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DFW Housing Market Forecast 2023

Bret Chance

Integrity, hard work, do the right thing, problem-solving, professionalism, driven, teacher. Those are words that describe Bret Chance...

Integrity, hard work, do the right thing, problem-solving, professionalism, driven, teacher. Those are words that describe Bret Chance...

Jan 26 14 minutes read

What is going on with the DFW housing market? 

After a crazy 2022 in the real estate market, people are wondering where home prices are headed and whether it’s still a good time to buy or sell in the DFW area. 

Well, we’re talking all about what’s in store for the Dallas housing market in 2023 in our latest blog post.  Buckle up!

(Rather watch than read? Click on the video below.)

Documentation beats hear-say

With the super aggressive mortgage interest rate hikes, inflation and the housing demand dropping after an overheated market for 2 years, it leaves a lot of people wondering what’s next.

We’ve spent hours researching the data and trends nationally and locally. And let me tell you, the “experts” are all over the board on their predictions. And I will caution you on where you get your news from, as some of the local and national media reports I’ve read are WAY off the mark with the information they’re reporting and the sources they’re using. I recently read a major newspaper in Dallas stating that we had now entered into a buyer’s market. I’ll share with you later  why that’s not true for every area in DFW.

Setting the Stage: Demand, prices and interest rates

So, the big question is, what’s happening with home prices in the Dallas Fort Worth market? Are they dropping? If so, how far will they drop?

To answer that question, let’s first talk about 2022 and the housing demand.  

In January of 2022 we started the year off with little to no inventory of houses on the market for sale, and we had a crazy amount of people flocking to the DFW area. Home builders were building as fast as they could go while dealing with supply issues. And corporate investors were buying as fast as they could with cash, competing against individual home buyers. We had lots of demand for houses with not enough supply. This created the crazy multiple offer situation and huge, unsustainable pricing increases.  To the point that home sellers were getting on average 7% over their asking price.  Some were even getting six figures over list price!

Then in June of 2022, the mortgage interest rates made a huge jump to the highest levels we haven’t seen in years. They went from around 3% in January up to over 7% in early November. Mortgage rates more than doubling in a calendar year has never happened before. With home prices at an all-time high, and mortgage rates rapidly increasing, about one-third of the home buyers were no longer able to buy. Fewer ready, willing, and able home buyers meant that  demand for housing cooled towards the third and fourth quarters of 2022. We saw a slight uptick in demand again mid-November and December when mortgage rates took their largest dip in 41 years on November 17. That was followed by additional drops over the next two weeks, putting rates at their lowest level since September. We ended the year with rates hovering around 6.5%. Now, to put this in perspective, 6.5% is still below the average mortgage interest rate of 7.76% over the last thirty years.  (Check out the graphs below.)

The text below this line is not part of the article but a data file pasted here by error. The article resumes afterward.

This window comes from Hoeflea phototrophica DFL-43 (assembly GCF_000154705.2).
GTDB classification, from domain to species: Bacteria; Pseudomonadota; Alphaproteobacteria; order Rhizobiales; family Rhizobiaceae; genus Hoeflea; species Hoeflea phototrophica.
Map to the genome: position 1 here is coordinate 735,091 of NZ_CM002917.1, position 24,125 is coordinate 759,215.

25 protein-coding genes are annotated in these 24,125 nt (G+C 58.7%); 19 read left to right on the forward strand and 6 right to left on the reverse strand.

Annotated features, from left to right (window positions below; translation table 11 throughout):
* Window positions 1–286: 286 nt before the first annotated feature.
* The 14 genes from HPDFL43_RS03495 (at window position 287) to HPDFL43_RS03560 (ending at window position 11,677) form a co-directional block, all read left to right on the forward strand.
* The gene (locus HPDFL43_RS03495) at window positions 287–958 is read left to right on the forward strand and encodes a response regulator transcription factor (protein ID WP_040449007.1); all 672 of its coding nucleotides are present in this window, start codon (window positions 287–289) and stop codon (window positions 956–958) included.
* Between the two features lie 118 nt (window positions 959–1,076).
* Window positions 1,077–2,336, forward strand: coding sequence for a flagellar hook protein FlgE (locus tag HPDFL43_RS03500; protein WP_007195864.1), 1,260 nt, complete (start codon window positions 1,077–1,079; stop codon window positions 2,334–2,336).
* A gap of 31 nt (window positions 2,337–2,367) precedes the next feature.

During this time, home builders were steadily continuing to build homes, which allowed for more inventory. More inventory and fewer home buyers  caused the crazy multiple offer frenzy to slow down or stop in most markets. So rather than the sellers getting around 107% of their asking price on average, they came down to averaging around 96% - 97% of their asking price. Sellers were starting to realize that they could no longer put a crazy high price tag on their home and actually sell it at that price.  It felt like the market took a hard shift overnight, but what we began seeing is that the market was leveling off or correcting, and going back to a pre-COVID market.  

Getting perspective

To better understand the real estate market and home prices, check out the graph below. 

I’m using Denton County numbers, but you could plug in any area in the DFW metroplex and see similar results. You can see the natural ebb and flow of the real estate market each year, where it goes up in the spring and summer, then back down. But notice something…prices have gone up over the past 10 years. To prove this point, look at each January over the past ten years.

Now, for you who may be concerned we’re headed for a recession or a big housing crash. Let’s look back to the big 2008 recession. This was said to be one of the biggest recessions since the great depression. Again, using Denton County numbers (see 2nd graph below), home prices dropped just over 3% from 08 to 09, then went up about 8% in 2010, then back down by about 5% in 2011. So prices in 2011 were back at the same prices we saw in 2008. The people that got hit so hard were unfortunately those that either could no longer make their monthly mortgage payments or had to sell and had no equity in their home, so they either had to bring money to the closing table, or let the bank have it. Typically those that had no equity in their homes were people who had zero down home loans and had rolled their closing costs in on top of their home loan amount.

Where are home prices headed in 2023?

The graph below shows the latest home price forecasts nation-wide for 2023. As the different colored bars indicate, some experts are saying home prices will appreciate next year, and others are saying home prices will come down. But again, if we take the average of all the forecasts (shown in green), we can get a feel for what 2023 may hold. The truth is probably somewhere in the middle. That means nationally, we’ll likely see relatively flat or neutral appreciation in 2023. As Lawrence Yun, Chief Economist at the National Association of Realtors (NAR), says:

“After a big boom over the past two years, there will essentially be no change nationally . . . Half of the country may experience small price gains, while the other half may see slight price declines.”

What about DFW home prices?

So, here’s our big bold claim....we believe that the Dallas Fort Worth area will see decelerated growth with some small price gains.

And here’s why - supply and demand.

 I’ll back this up with three points of data.

First, large numbers of people will continue moving to DFW, either for job opportunities, to be near family that has moved here recently, or simply because of the lifestyle offered.